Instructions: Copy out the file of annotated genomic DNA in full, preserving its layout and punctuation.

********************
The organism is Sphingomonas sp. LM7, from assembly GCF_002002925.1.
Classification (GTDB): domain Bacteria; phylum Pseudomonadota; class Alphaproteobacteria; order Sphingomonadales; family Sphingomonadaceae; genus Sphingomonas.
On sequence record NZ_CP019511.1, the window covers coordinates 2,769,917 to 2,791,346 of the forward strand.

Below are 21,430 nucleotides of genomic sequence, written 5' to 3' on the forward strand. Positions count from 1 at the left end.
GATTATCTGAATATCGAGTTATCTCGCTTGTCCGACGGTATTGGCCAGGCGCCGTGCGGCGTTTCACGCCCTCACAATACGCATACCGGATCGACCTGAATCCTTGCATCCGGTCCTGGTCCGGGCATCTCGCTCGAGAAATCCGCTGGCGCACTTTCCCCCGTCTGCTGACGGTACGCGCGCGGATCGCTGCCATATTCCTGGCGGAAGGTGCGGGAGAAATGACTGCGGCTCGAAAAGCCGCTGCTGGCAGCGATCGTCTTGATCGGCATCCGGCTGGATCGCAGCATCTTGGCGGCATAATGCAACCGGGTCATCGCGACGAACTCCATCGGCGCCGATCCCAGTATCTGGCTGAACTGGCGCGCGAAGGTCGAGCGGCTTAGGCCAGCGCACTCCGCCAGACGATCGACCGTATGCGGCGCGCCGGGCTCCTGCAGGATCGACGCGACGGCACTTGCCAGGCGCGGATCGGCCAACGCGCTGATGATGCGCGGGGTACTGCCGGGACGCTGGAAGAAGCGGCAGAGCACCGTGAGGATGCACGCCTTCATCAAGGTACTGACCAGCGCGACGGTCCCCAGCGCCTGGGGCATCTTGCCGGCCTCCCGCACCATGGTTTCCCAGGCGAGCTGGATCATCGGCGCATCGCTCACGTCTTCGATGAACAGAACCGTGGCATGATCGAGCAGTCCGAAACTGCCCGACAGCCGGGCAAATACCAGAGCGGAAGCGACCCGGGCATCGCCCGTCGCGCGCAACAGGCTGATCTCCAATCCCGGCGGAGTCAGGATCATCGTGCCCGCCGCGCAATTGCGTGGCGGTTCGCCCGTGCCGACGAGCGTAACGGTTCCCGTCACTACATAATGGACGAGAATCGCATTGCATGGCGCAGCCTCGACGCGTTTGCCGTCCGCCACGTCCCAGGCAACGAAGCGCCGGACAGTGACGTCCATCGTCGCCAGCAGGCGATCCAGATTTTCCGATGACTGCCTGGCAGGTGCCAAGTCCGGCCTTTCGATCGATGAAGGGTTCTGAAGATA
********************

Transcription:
The organism is Sphingomonas sp. LM7, from assembly GCF_002002925.1.
Classification (GTDB): domain Bacteria; phylum Pseudomonadota; class Alphaproteobacteria; order Sphingomonadales; family Sphingomonadaceae; genus Sphingomonas.
On sequence record NZ_CP019511.1, the window covers coordinates 2,769,917 to 2,791,346 of the forward strand.

Below are 21,430 nucleotides of genomic sequence, written 5' to 3' on the forward strand. Positions count from 1 at the left end.
GATTATCTGAATATCGAGTTATCTCGCTTGTCCGACGGTATTGGCCAGGCGCCGTGCGGCGTTTCACGCCCTCACAATACGCATACCGGATCGACCTGAATCCTTGCATCCGGTCCTGGTCCGGGCATCTCGCTCGAGAAATCCGCTGGCGCACTTTCCCCCGTCTGCTGACGGTACGCGCGCGGATCGCTGCCATATTCCTGGCGGAAGGTGCGGGAGAAATGACTGCGGCTCGAAAAGCCGCTGCTGGCAGCGATCGTCTTGATCGGCATCCGGCTGGATCGCAGCATCTTGGCGGCATAATGCAACCGGGTCATCGCGACGAACTCCATCGGCGCCGATCCCAGTATCTGGCTGAACTGGCGCGCGAAGGTCGAGCGGCTTAGGCCAGCGCACTCCGCCAGACGATCGACCGTATGCGGCGCGCCGGGCTCCTGCAGGATCGACGCGACGGCACTTGCCAGGCGCGGATCGGCCAACGCGCTGATGATGCGCGGGGTACTGCCGGGACGCTGGAAGAAGCGGCAGAGCACCGTGAGGATGCACGCCTTCATCAAGGTACTGACCAGCGCGACGGTCCCCAGCGCCTGGGGCATCTTGCCGGCCTCCCGCACCATGGTTTCCCAGGCGAGCTGGATCATCGGCGCATCGCTCACGTCTTCGATGAACAGAACCGTGGCATGATCGAGCAGTCCGAAACTGCCCGACAGCCGGGCAAATACCAGAGCGGAAGCGACCCGGGCATCGCCCGTCGCGCGCAACAGGCTGATCTCCAATCCCGGCGGAGTCAGGATCATCGTGCCCGCCGCGCAATTGCGTGGCGGTTCGCCCGTGCCGACGAGCGTAACGGTTCCCGTCACTACATAATGGACGAGAATCGCATTGCATGGCGCAGCCTCGACGCGTTTGCCGTCCGCCACGTCCCAGGCAACGAAGCGCCGGACAGTGACGTCCATCGTCGCCAGCAGGCGATCCAGATTTTCCGATGACTGCCTGGCAGGTGCCAAGTCCGGCCTTTCGATCGATGAAGGGTTCTGAAGATA